Just when you thought it was vaguely safe to start fantasising about “portfolio” recovery, the crypto contagion rears its ugly head. This time, it’s Singaporean lending outfit Hodlnaut’s turn to freeze hapless users’ assets.

But fear not too much. If you’ve never heard of them that’s because they’re a fairly small player in the centralised finance sector of crypto, according to our two quoted experts further below.

So what’s the deal? Is this another Celsius-type over-leveraged, over-exposed situation? Full details are scant, but the firm appears to be just another in a long line of crypto CeFi companies taking a bath in boiling water since Terra LUNA’s horrendous collapse back in May.

Since that time, the industry was rocked with a contagion of liquidity problems affecting the likes of top lenders/brokers Celsius, Voyager, Babel Finance and Vauld, among others. Then there’s the prominent crypto hedge fund Three Arrows Capital (which recently applied for bankruptcy) inexorably tied to much of the web of financial woe that’s clearly still yet to fully reveal.

The thing about Hodlnaut’s withdrawal freezing, though, which it announced overnight, is that it’s claiming the measure is “due to recent market conditions”. Guess it doesn’t mean the past few weeks or so, because the crypto market has been regaining some strength just lately. (Bitcoin, for instance is currently up about 10% over the past 30 days, while Ethereum has inclined 45%.)

In the announcement, the firm says it took the measure “to focus on stabilizing our liquidity and preserving assets” while consulting with Singaporean law firm Damodara Ong LLC on the “feasibility and timelines” of its restructuring plan.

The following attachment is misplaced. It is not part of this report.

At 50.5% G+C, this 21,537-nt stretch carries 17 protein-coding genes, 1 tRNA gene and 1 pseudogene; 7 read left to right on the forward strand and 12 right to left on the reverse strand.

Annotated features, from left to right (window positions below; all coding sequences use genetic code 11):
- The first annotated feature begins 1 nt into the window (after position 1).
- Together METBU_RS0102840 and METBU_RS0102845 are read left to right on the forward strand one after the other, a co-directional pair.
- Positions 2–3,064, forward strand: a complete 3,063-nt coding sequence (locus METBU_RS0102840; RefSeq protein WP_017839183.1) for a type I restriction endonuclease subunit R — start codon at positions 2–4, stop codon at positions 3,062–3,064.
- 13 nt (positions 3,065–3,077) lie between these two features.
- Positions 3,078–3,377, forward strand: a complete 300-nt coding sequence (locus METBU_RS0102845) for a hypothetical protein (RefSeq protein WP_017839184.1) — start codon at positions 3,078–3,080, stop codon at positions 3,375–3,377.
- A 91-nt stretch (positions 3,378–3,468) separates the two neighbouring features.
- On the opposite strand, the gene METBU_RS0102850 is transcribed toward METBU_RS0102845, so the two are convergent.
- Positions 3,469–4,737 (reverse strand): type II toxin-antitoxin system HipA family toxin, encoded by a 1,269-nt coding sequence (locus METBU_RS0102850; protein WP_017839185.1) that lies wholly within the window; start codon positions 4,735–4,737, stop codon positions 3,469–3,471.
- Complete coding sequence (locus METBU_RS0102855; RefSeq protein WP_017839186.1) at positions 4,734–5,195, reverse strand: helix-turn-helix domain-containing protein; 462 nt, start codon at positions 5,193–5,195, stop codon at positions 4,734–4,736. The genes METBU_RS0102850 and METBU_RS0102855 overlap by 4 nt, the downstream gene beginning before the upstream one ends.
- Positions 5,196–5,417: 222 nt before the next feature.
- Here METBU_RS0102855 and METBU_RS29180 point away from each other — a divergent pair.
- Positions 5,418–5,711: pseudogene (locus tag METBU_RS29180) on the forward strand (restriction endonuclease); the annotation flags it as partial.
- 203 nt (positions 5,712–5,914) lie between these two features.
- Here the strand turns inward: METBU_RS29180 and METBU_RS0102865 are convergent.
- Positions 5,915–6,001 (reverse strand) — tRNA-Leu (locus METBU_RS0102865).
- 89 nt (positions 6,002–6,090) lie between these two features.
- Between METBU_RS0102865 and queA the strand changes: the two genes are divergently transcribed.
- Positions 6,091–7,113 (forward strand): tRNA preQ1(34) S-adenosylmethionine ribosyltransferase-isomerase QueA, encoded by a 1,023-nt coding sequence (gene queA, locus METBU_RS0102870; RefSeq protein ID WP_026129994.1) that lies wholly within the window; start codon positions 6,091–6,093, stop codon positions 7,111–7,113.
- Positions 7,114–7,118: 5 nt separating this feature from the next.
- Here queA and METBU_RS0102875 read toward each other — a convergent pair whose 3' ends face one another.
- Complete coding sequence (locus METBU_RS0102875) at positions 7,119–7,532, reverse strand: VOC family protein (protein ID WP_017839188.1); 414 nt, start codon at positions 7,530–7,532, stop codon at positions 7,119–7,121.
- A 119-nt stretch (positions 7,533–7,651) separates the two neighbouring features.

The company has now also informed Singapore’s Monetary Authority (MAS) that it is withdrawing its license application, which it received in-principle approval for earlier in the year.

‘A rather small player in the space… but bad news for users’

In commentary shared with Stockhead, two industry experts – from US-based open lending platform SmartFi, and digital investment asset fund ARK36 – shared their insights on the latest crypto contagion carrier…

Chris Terry, BPSAA board member and VP of Enterprise Solutions at SmartFi was somewhat playing down the significance of the Hodlnaut drama. Well, not for those who have assets tied up with the firm, that is:

“With a couple of hundred million dollars in assets, Hodlnaut are a rather small player in the space… but it’s bad news for their users who I seriously doubt will get their money back. Any time you put your assets on deposit there’s always a risk in the world of unregulated cryptocurrency.”

Likewise, ARK36 Executive Director Mikkel Mørch said: “Hodlnaut is a relatively small service so we do not expect this news to have a noticeable impact on the price of the major assets, especially since the markets show an arguably more bullish structure than they did when the crypto credit crunch started in June,” adding:

“In all honesty, it’s a bit baffling that Hodlnaut would cite ‘market conditions’ as the reason for its predicament, since these have been steadily improving.”


‘May have had significant exposure to Terra’

Regarding Hodlnaut now withdrawing its MAS licence in Singapore, which seems a preemptive move ahead of the inevitable, Terry believes that “although regulation is not currently in place in the US, it is still a better place risk-wise… And it’s why many of the smaller crypto companies are registered off-shore in countries like the Seychelles, Mauritius, Belize and Panama.”

And as for how exactly Hodlnaut got itself into this mess, Mørch pointed to some past speculation that the firm “may have had significant exposure to Terra” and that it may have “severely misrepresented its yield sources and risk profiles” – something Hodlnaut has strongly denied.

“Now, these speculations will surely come back to life,” said the ARK36 exec, “because other than that it is difficult to point to any direct reason for the move in the general market developments.”